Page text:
10 NIH Research Highlights

At any given time, NIH is funding thousands of research studies and clinical trials across the U.S. Some studies have developed easier and less expensive ways to test for viruses and cancer. Others are finding ways to improve the quality of life for patients with serious diseases such as multiple sclerosis and diabetes. The research supported by NIH strives to improve testing and treatments, help patients, and improve public health around the world. Take a look at 10 recent NIH-supported studies and what their findings could mean for you.

1. Study Shows Promise for Ebola Vaccines

Researchers have successfully tested two vaccines that appear to help block the deadly Ebola virus in humans. There are currently no approved drugs or protective vaccines for the virus, but early care can improve survival. The recent Ebola outbreak in West Africa provided an opportunity for researchers to test the two experimental vaccines for safety and effectiveness. Both vaccines seem to help fend off Ebola for a year, but more research is needed before they can be licensed.

The study was funded by the National Institute of Allergy and Infectious Diseases.

2. Testing an Artificial Pancreas for Type 1 Diabetes

New NIH research finds that an artificial pancreas system can control blood sugar in adults with type 1 diabetes better than conventional insulin pump therapy. The artificial pancreas system uses a continuous blood glucose monitor (CGM) and a smartphone app that wirelessly connects to a pump delivering insulin or glucagon based on input from the CGM. The app regulates the pump, which pushes the insulin or glucagon into the body through a thin tube. Currently, people with type 1 diabetes adjust their insulin based on carbohydrate counting and careful monitoring of blood sugar.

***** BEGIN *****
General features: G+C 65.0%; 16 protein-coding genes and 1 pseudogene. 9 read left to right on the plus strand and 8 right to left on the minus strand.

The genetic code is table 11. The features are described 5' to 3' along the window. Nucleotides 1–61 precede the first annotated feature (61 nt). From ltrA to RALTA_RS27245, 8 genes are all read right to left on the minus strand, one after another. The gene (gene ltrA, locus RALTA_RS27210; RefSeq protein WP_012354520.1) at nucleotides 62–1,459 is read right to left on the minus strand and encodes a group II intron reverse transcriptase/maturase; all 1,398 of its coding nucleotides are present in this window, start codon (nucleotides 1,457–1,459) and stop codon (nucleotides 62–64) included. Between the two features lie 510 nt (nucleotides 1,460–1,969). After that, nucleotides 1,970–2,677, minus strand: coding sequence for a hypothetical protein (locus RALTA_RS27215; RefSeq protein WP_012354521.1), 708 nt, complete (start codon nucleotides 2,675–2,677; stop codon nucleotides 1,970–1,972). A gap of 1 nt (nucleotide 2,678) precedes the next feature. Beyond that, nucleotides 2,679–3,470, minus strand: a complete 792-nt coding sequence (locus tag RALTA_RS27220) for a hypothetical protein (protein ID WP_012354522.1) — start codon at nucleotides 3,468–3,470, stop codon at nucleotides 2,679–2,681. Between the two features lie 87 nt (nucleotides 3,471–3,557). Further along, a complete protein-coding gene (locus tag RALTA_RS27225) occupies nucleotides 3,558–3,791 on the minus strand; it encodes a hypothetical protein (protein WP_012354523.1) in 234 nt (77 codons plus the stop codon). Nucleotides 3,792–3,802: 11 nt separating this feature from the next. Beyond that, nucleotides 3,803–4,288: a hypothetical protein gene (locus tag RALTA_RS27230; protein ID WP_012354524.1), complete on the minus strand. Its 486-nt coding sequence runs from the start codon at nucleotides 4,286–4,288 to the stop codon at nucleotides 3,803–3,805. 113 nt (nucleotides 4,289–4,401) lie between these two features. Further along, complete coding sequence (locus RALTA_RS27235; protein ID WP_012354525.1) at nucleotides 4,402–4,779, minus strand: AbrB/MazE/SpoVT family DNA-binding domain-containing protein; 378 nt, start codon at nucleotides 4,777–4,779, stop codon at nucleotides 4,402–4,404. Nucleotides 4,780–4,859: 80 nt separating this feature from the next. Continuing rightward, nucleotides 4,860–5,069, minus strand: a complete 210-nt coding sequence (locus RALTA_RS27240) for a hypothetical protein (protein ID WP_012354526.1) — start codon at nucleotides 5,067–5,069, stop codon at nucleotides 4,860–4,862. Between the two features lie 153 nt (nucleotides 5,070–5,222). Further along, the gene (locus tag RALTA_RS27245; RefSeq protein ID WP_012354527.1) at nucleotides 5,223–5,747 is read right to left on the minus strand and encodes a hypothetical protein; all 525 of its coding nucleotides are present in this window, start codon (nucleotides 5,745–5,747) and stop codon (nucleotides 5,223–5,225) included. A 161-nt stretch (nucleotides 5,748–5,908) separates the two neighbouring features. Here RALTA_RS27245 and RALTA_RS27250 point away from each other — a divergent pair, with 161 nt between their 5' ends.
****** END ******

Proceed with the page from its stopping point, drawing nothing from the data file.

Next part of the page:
The study was funded by the National Institute of Diabetes and Digestive and Kidney Diseases.

3. Stem Cell Treatment May Help Some Multiple Sclerosis Patients

Experimental stem cell transplant therapy may hold promise for patients with a specific type of multiple sclerosis (MS). Patients who received the treatment did not experience a relapse of MS symptoms, progression of disability, or new brain lesions for five years. MS is an autoimmune disease that affects the central nervous system. The early findings suggest that high-dose immunosuppressive therapy followed by a one-time stem cell transplant derived from the person’s own blood-forming stem cells may have a better success rate than current treatment options.

The study was funded by the National Institute of Allergy and Infectious Diseases.

4. Quicker, Less Expensive Diagnostic Tests

NIH is developing new tools that can quickly detect small amounts of DNA. The technology behind the tools, CRISPR-Cas9, shows promise in many areas. It can help researchers find the Zika virus in our urine and saliva. One day it could help detect cancer mutations in blood. The technology could help quickly detect viral or bacterial infections during major outbreaks.

The study was funded in part by the National Institute of Allergy and Infectious Diseases and the National Institute of Mental Health.

5. Blood Tests Help Predict Recovery Time for Sports Concussions

After athletes are sidelined by a concussion, they need time to recover. But for how long? Researchers are trying to find out. A recent NIH study found that athletes who needed longer recovery times had slightly higher levels of tau protein released into their blood. A structural component of brain cells, tau has also been linked to Alzheimer’s and Parkinson’s diseases. The study included both men and women who had suffered concussions from various sports, including football, soccer, basketball, and lacrosse. Researchers are hoping to incorporate this into a clinical strategy to better manage treatment for athletes who suffer a concussion.